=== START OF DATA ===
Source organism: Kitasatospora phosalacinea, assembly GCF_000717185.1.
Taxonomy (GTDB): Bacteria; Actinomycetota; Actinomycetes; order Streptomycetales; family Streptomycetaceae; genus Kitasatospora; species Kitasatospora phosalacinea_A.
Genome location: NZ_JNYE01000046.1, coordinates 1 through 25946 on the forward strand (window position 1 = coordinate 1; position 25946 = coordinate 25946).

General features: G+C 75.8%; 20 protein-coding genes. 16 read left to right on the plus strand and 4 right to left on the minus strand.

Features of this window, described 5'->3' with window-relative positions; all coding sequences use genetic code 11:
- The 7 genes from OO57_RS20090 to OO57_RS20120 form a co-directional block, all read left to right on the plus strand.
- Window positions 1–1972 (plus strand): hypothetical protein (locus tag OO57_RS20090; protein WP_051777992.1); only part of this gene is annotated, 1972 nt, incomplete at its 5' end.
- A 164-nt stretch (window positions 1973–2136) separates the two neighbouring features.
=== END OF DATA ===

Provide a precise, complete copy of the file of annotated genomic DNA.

Source organism: Kitasatospora phosalacinea, assembly GCF_000717185.1.
Taxonomy (GTDB): Bacteria; Actinomycetota; Actinomycetes; order Streptomycetales; family Streptomycetaceae; genus Kitasatospora; species Kitasatospora phosalacinea_A.
Genome location: NZ_JNYE01000046.1, coordinates 1 through 25946 on the forward strand (window position 1 = coordinate 1; position 25946 = coordinate 25946).

General features: G+C 75.8%; 20 protein-coding genes. 16 read left to right on the plus strand and 4 right to left on the minus strand.

Features of this window, described 5'->3' with window-relative positions; all coding sequences use genetic code 11:
- The 7 genes from OO57_RS20090 to OO57_RS20120 form a co-directional block, all read left to right on the plus strand.
- Window positions 1–1972 (plus strand): hypothetical protein (locus tag OO57_RS20090; protein WP_051777992.1); only part of this gene is annotated, 1972 nt, incomplete at its 5' end.
- A 164-nt stretch (window positions 1973–2136) separates the two neighbouring features.